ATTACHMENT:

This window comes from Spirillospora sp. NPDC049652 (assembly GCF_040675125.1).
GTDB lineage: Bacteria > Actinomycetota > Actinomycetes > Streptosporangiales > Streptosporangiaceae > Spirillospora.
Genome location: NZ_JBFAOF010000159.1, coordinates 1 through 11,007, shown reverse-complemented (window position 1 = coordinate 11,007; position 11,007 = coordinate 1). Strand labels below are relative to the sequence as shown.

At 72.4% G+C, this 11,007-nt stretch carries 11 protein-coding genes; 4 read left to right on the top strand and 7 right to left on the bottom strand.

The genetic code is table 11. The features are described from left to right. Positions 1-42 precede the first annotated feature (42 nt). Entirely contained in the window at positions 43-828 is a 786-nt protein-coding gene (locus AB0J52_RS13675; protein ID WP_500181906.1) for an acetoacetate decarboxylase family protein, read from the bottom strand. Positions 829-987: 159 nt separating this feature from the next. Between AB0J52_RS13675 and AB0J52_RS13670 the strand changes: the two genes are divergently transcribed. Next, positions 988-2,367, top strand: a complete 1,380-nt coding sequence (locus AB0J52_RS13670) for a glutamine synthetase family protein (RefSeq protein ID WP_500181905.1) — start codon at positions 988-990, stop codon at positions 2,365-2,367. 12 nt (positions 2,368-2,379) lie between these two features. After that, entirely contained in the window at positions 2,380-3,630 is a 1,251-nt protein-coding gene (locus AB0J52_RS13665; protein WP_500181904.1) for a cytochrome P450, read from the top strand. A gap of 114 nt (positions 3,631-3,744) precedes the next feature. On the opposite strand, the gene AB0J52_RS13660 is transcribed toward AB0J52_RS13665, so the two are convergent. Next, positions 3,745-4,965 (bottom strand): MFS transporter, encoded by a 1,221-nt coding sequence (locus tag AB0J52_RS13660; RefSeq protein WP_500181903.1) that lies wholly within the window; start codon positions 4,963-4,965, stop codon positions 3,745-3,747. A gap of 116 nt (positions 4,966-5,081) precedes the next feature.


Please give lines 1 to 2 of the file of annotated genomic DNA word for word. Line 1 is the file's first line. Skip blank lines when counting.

This window comes from Spirillospora sp. NPDC049652 (assembly GCF_040675125.1).
GTDB lineage: Bacteria > Actinomycetota > Actinomycetes > Streptosporangiales > Streptosporangiaceae > Spirillospora.